The "Dreaded Herpes Talk"
By A Dale
You've heard it talked about as "the dreaded talk" but it doesn't have to be so dreaded. Unless you make it
dreaded. It really comes down to your own perception on what "the talk" is all about. If you convince yourself that
it is bound to end in rejection, it'll have that flavor; on the other hand, if you go into the talk dedicated to
trust and authenticity, you can't go wrong. This doesn't necessarily mean that all the talks will end in flowers,
rainbows and unicorns, but your personal values shine brightly. And the talk actually has quite a good change of
bringing you closer together in the process. So a lot of it comes down to how you yourself perceive the talk. Is it
a dreaded rejection-maker or is it an opportunity to go deeper into trust, authenticity and vulnerability?
One of the banes of herpes-havers isn't necessarily that they have herpes. No, it's that eventually they will
have to tell a partner that they have it. So when should you disclose that you have herpes? There's the classic
catch between disclosing too early or too late... if you disclose too early, there isn't enough connection
and they can leave easier lacking that emotional entanglement; on the other hand, if you disclose too late
into a relationship, they might feel manipulated into falling for you without this vital piece of information at
their disposal to make a fully informed decision.
So there's the catch. Here's the solution.
I'll make it sound super easy so you can apply it with super easy expectations. Deal? Disclose to your partner
when you can honestly say: "I feel we're developing a special closeness. I love it. Part of closeness to me means
being authentic and vulnerable with each other. I feel it's really important that I tell you something that is very
private for me. I have herpes." Say it from a place of strength, not shame - because you are stronger than many to
even consider bringing it up. It is something to be proud of. It's an act of humanity and integrity. You have set
yourself apart from many who choose to not even disclose. Being transparent in a strong way is confident, sexy and
Use this conversation not as a possible reason for disconnection, but maybe even a way to kick a relationship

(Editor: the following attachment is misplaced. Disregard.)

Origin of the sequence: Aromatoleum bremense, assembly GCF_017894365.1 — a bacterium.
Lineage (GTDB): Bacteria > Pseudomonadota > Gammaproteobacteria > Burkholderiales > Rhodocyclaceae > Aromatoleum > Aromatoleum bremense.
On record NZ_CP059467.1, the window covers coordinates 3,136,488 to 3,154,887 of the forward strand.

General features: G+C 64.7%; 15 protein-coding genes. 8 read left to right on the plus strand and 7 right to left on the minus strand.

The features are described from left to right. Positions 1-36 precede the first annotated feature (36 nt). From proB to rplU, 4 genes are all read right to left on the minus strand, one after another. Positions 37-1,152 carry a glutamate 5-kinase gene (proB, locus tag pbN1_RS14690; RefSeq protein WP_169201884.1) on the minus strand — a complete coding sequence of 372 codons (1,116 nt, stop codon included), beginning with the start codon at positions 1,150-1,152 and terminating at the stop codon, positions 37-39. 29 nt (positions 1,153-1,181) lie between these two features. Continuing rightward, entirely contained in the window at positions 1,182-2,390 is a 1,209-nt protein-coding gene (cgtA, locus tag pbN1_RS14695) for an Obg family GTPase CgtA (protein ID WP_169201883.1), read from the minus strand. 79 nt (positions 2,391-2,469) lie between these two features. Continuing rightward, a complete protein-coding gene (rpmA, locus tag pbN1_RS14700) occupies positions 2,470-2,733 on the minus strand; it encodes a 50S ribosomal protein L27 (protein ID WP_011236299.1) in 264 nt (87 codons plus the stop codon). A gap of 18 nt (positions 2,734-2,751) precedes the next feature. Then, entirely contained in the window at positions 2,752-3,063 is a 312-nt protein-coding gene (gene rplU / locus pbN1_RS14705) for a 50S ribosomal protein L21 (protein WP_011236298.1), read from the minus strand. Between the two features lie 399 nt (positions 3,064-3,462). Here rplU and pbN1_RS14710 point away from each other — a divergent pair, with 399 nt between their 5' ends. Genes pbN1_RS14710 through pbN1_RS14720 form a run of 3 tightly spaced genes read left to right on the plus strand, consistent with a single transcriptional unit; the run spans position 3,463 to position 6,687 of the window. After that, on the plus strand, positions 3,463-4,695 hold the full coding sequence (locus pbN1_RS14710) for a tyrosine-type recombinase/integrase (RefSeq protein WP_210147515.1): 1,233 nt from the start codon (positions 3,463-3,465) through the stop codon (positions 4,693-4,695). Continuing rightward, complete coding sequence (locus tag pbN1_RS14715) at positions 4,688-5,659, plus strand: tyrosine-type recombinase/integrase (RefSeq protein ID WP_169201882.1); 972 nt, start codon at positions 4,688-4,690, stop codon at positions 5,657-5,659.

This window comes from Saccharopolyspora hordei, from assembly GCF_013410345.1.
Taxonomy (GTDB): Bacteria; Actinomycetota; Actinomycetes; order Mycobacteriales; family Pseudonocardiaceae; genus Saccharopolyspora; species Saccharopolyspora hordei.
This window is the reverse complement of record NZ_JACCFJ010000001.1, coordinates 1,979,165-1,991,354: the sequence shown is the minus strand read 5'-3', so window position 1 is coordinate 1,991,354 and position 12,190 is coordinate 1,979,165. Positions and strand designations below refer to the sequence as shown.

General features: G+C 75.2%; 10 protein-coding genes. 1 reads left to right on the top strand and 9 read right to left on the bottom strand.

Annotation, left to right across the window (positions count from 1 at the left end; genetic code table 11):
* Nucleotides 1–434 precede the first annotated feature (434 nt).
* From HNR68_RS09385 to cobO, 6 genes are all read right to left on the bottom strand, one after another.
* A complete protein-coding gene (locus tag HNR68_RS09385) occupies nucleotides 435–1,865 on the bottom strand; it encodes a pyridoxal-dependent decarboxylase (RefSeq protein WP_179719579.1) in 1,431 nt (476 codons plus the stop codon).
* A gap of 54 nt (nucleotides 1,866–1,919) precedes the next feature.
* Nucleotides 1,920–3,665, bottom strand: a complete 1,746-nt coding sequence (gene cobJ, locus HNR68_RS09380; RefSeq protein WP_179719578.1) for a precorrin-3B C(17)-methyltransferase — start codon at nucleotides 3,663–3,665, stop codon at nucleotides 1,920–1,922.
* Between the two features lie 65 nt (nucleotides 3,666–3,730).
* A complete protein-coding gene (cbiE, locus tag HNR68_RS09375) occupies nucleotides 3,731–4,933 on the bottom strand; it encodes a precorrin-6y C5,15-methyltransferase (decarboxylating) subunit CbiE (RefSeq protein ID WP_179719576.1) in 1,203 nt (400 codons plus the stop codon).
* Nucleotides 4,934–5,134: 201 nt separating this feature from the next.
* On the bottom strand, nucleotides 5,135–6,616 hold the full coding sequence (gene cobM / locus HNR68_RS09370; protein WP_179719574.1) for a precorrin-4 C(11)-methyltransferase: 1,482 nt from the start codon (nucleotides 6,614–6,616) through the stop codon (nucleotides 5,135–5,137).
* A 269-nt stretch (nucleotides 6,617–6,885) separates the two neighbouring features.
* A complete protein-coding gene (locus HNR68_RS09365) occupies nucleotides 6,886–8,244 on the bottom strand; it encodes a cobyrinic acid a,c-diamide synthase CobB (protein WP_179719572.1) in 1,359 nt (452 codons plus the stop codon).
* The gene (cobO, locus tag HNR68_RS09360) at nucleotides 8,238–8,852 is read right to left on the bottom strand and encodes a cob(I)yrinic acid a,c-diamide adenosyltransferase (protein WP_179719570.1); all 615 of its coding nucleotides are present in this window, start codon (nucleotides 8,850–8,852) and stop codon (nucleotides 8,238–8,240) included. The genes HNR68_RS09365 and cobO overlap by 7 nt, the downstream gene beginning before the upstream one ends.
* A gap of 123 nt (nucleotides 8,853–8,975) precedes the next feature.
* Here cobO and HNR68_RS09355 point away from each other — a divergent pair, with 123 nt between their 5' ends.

off with vulnerability and authenticity. And here's something to try on: how about go into having the talk with
some excitement? After all, the very fact that you're having the talk signals that you care about this person
enough to be truly vulnerable with them... to disclose something very private about yourself. Just the fact that
you're willing to disclose to them says a lot about the potential of the relationship.
But what if they reject me? In this way of being, there is no such thing as rejection.
Rejection is all in our heads. What I mean by that is it is only rejection if your identity is tied to herpes, if
your sexuality is tied to herpes. You are simply doing your part to be authentic with them, which is what any good
relationship is built upon. Granted, disclosing in this way isn't a magic pill to get everyone to be in
relationship with you; there are still perfectly decent people who would rather not risk getting an STD. If so,
don't fault them for it. Understand that people have preferences. To some, yes, STDs are deal-breakers; to others
it's just a risk that comes with all sexual activity. To some, a low credit score would be a deal-breaker - or no
college education, or having kids... to others, a lack of honesty or compulsive negativity is the ultimate
deal-breaker... The point is, everyone has that checklist they run through when sizing up potential dates. To many
people, the deep values inherent in disclosing that you have herpes will overshadow the negatives of the herpes
itself. Be open to that being true and it just might be.
Herpes Life is a place for people with herpes who want their confidence and happiness back to live a more
fulfilled and aware life. For more articles on the positive side of living and thriving with herpes, jump on over
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